Friday, February 25, 2011

827 Radio News: an Opposing View

827 Radio News: An Opposing View

Colleagues will get out the flamethrowers and put snakes in the mailbox after reading the heresy to follow. But there are things here that need to be said. And while it’s radio-specific, there’s a lot that also applies to television.

A long time ago in a far off land, you could hear a radio newscast with a minimum of distraction and interruption.

New Yorkers did this by tuning in WOR and WQXR and WCBS. You turned ‘em on and someone told you the news. Period.

WOR’s news department was staffed by stentorian sounding announcers, many having no idea what they were reading on the air. But they were backed with a 25 or 30 person team of writers and editors who did.

WQXR had the luxury of news prepared by the New York Times and later the Associated Press.

WCBS had Ed Murrow’s late evening newscast. He told you what was going on. Murrow was a first class reporter-writer, despite the many people who said so, and he had two able right hands, Jesse Zousmer and John Aarons.

No tape. No BS. No reporters reporting about themselves. Few or no “live shots.” No “Man-In-The-Street” reactions to things. No sound bites with comments from people who had no standing in a story. No “pundits” or instant “experts.”

In all cases, plain prose you couldn’t misunderstand no matter how hard you tried.

As recording tape became cheap and available, more and more of the radio “news” was “sound.” Like comments from the fire chief, the police, the neighbors or the local congressman. And “natural sound.” Snow shovels scraping the ground, fire trucks, that kind of thing.

Adds little or nothing to a story. Just tell us the news. You think idiot sound makes stuff more “immediate” or “lively?” Ridiculous.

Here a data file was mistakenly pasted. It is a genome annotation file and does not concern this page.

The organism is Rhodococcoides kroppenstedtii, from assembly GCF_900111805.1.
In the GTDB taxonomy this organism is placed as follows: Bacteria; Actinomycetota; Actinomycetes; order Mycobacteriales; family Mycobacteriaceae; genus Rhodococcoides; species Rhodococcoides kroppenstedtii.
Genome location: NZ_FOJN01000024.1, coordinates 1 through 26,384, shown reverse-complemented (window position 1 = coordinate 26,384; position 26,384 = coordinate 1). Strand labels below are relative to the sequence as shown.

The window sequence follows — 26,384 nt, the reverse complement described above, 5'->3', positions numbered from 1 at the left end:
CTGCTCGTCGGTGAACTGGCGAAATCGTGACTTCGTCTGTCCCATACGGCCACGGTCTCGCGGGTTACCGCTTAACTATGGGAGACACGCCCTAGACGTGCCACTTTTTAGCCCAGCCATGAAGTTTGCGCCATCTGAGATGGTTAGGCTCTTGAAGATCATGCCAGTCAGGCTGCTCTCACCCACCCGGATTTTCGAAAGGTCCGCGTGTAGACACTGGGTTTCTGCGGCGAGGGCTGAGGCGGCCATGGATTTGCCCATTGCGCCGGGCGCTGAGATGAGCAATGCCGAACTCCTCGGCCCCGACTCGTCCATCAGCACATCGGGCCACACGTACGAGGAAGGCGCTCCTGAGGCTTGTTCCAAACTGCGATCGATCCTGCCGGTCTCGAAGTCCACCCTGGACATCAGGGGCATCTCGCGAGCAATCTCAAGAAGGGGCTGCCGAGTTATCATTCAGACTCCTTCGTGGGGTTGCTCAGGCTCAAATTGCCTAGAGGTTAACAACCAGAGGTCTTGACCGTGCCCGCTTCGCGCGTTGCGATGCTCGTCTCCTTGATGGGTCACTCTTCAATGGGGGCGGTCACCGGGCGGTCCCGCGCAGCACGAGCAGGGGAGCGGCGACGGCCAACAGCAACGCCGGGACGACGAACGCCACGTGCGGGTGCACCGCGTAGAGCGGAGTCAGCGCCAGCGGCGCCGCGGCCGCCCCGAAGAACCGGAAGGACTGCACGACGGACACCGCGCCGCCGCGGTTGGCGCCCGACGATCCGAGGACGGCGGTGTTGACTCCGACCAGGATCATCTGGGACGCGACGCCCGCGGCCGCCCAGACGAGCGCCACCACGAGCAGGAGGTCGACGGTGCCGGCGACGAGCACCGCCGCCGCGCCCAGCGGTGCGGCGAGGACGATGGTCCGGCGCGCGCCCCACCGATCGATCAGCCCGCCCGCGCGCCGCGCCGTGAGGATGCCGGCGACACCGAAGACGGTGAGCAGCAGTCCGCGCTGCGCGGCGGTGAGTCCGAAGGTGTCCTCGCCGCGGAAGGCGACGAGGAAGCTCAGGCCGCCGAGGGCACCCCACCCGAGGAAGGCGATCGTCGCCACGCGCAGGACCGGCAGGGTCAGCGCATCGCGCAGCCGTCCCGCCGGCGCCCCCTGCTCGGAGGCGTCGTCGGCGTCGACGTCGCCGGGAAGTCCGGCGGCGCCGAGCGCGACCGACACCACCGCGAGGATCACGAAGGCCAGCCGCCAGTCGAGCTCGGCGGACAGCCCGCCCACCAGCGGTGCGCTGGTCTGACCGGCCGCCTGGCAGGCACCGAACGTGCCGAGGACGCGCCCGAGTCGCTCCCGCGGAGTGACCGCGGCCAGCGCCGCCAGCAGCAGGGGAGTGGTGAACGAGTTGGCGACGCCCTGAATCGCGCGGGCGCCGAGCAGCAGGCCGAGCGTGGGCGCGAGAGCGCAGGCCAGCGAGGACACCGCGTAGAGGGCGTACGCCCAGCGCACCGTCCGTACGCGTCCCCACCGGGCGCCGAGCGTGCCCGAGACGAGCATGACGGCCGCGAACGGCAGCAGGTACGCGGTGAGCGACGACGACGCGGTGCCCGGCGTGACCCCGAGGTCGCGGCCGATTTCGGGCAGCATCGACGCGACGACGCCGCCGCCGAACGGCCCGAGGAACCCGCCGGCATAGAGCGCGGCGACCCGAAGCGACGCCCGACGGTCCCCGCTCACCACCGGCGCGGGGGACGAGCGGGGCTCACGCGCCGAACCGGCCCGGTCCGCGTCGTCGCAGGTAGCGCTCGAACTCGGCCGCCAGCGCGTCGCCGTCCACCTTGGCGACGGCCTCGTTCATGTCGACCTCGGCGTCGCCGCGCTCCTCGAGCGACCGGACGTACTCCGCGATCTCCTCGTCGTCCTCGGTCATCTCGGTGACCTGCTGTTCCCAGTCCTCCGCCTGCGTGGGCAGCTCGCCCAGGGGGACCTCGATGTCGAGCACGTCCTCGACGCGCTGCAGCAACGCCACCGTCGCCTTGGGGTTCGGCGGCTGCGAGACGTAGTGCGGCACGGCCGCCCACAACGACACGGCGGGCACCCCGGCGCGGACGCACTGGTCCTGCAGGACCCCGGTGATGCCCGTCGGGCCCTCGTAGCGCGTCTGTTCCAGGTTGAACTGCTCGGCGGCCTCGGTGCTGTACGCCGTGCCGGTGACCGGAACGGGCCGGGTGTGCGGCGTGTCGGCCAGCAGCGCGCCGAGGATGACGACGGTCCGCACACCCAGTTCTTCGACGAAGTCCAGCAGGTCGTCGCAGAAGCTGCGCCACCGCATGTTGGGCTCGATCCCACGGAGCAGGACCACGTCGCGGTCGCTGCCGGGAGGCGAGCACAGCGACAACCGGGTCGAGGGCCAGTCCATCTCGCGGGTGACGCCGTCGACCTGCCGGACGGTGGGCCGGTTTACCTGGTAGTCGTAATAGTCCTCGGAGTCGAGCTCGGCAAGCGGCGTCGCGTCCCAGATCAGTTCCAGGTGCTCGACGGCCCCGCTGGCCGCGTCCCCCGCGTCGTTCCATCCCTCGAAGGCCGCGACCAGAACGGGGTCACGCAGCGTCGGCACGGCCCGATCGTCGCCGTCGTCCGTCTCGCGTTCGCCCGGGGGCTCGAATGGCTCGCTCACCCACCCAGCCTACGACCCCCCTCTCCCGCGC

The Next Big Thing was I-A-V, Idolatry of the Active Voice. Or “people do stuff.” This may have been an overreaction to use of the passive voice at the time, but sometimes the action is more important than the actor. That’s why English HAS a passive voice. Eliminating it at all costs is ridiculous and results in sentences no one can understand.

Accompanying this was the wise-guy approach to writing. WNEW had a first rate news department, also 25-ish strong. Much of the time they squandered it by writing so cleverly that the words became the story, not the other way around.

The WNEW stylebook of that era, written by a guy who pretty much knew what he was doing, cautioned against overuse of cleverness. (He noted one item about a cemetery workers’ strike in which he said the lead sentence “Some cemetery workers are in grave trouble...” was too extreme. Apparently anything below that on the scale was acceptable.) Few paid attention to that caution.

Today, the template is audio packing peanuts that add nothing to a story but confusion, a reporter whose every other word is “I” and anchors who work at stations starting with the letter “W,” but who can’t pronounce the word “Double-You.”

Nobody’s perfect. Even Walter Cronkite declined to use the conventional pronunciation of the month, February, opting instead for “Feb-u-ary.”

Bring back announcers, writers and editors who just tell us the news. Please.

I’m Wes Richards. My opinions are my own but you’re welcome to them. ®
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© WJR 2011

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